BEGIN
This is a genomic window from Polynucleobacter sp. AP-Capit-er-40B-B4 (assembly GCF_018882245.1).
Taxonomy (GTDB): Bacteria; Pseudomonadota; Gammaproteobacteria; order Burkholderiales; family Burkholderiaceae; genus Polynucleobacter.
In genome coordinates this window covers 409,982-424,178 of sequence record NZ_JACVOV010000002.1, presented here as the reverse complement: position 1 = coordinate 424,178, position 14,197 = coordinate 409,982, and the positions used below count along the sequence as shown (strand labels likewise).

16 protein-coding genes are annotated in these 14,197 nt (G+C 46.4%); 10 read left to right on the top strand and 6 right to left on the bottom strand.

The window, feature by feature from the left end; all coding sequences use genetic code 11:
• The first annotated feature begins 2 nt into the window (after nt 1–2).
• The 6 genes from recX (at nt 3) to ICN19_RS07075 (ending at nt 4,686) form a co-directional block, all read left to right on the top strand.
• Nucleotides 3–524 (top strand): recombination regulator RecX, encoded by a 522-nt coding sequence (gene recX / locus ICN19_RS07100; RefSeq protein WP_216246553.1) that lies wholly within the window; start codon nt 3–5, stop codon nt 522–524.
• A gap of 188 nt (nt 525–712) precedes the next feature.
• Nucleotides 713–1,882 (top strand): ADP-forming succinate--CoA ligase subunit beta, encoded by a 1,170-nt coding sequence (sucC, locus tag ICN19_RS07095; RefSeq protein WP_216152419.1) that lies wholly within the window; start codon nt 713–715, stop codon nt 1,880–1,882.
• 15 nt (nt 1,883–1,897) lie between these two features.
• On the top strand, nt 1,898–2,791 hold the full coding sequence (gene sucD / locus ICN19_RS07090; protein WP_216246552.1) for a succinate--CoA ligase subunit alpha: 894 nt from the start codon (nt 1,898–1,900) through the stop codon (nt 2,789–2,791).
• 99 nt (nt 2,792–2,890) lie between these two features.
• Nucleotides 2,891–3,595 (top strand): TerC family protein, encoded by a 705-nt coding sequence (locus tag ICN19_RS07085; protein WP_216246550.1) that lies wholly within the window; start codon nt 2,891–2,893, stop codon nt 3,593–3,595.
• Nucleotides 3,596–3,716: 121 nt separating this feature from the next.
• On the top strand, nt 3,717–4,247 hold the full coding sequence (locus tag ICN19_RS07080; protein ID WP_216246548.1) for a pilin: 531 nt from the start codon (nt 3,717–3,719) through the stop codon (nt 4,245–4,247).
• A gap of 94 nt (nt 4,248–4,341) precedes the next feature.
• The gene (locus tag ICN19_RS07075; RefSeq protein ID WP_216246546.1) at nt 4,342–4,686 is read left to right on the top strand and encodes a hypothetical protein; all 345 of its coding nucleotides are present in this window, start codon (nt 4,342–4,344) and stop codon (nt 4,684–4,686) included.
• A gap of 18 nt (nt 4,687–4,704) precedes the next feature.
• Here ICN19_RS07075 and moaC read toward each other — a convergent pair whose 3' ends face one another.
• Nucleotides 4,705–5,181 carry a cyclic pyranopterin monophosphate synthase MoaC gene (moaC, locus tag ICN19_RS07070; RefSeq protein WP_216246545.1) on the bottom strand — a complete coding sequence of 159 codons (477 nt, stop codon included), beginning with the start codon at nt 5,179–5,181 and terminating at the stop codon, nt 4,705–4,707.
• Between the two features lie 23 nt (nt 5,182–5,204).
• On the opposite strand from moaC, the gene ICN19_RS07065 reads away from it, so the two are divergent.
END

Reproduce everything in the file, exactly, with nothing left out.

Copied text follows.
This is a genomic window from Polynucleobacter sp. AP-Capit-er-40B-B4 (assembly GCF_018882245.1).
Taxonomy (GTDB): Bacteria; Pseudomonadota; Gammaproteobacteria; order Burkholderiales; family Burkholderiaceae; genus Polynucleobacter.
In genome coordinates this window covers 409,982-424,178 of sequence record NZ_JACVOV010000002.1, presented here as the reverse complement: position 1 = coordinate 424,178, position 14,197 = coordinate 409,982, and the positions used below count along the sequence as shown (strand labels likewise).

16 protein-coding genes are annotated in these 14,197 nt (G+C 46.4%); 10 read left to right on the top strand and 6 right to left on the bottom strand.

The window, feature by feature from the left end; all coding sequences use genetic code 11:
• The first annotated feature begins 2 nt into the window (after nt 1–2).
• The 6 genes from recX (at nt 3) to ICN19_RS07075 (ending at nt 4,686) form a co-directional block, all read left to right on the top strand.
• Nucleotides 3–524 (top strand): recombination regulator RecX, encoded by a 522-nt coding sequence (gene recX / locus ICN19_RS07100; RefSeq protein WP_216246553.1) that lies wholly within the window; start codon nt 3–5, stop codon nt 522–524.
• A gap of 188 nt (nt 525–712) precedes the next feature.
• Nucleotides 713–1,882 (top strand): ADP-forming succinate--CoA ligase subunit beta, encoded by a 1,170-nt coding sequence (sucC, locus tag ICN19_RS07095; RefSeq protein WP_216152419.1) that lies wholly within the window; start codon nt 713–715, stop codon nt 1,880–1,882.
• 15 nt (nt 1,883–1,897) lie between these two features.
• On the top strand, nt 1,898–2,791 hold the full coding sequence (gene sucD / locus ICN19_RS07090; protein WP_216246552.1) for a succinate--CoA ligase subunit alpha: 894 nt from the start codon (nt 1,898–1,900) through the stop codon (nt 2,789–2,791).
• 99 nt (nt 2,792–2,890) lie between these two features.
• Nucleotides 2,891–3,595 (top strand): TerC family protein, encoded by a 705-nt coding sequence (locus tag ICN19_RS07085; protein WP_216246550.1) that lies wholly within the window; start codon nt 2,891–2,893, stop codon nt 3,593–3,595.
• Nucleotides 3,596–3,716: 121 nt separating this feature from the next.
• On the top strand, nt 3,717–4,247 hold the full coding sequence (locus tag ICN19_RS07080; protein ID WP_216246548.1) for a pilin: 531 nt from the start codon (nt 3,717–3,719) through the stop codon (nt 4,245–4,247).
• A gap of 94 nt (nt 4,248–4,341) precedes the next feature.
• The gene (locus tag ICN19_RS07075; RefSeq protein ID WP_216246546.1) at nt 4,342–4,686 is read left to right on the top strand and encodes a hypothetical protein; all 345 of its coding nucleotides are present in this window, start codon (nt 4,342–4,344) and stop codon (nt 4,684–4,686) included.
• A gap of 18 nt (nt 4,687–4,704) precedes the next feature.
• Here ICN19_RS07075 and moaC read toward each other — a convergent pair whose 3' ends face one another.
• Nucleotides 4,705–5,181 carry a cyclic pyranopterin monophosphate synthase MoaC gene (moaC, locus tag ICN19_RS07070; RefSeq protein WP_216246545.1) on the bottom strand — a complete coding sequence of 159 codons (477 nt, stop codon included), beginning with the start codon at nt 5,179–5,181 and terminating at the stop codon, nt 4,705–4,707.
• Between the two features lie 23 nt (nt 5,182–5,204).
• On the opposite strand from moaC, the gene ICN19_RS07065 reads away from it, so the two are divergent.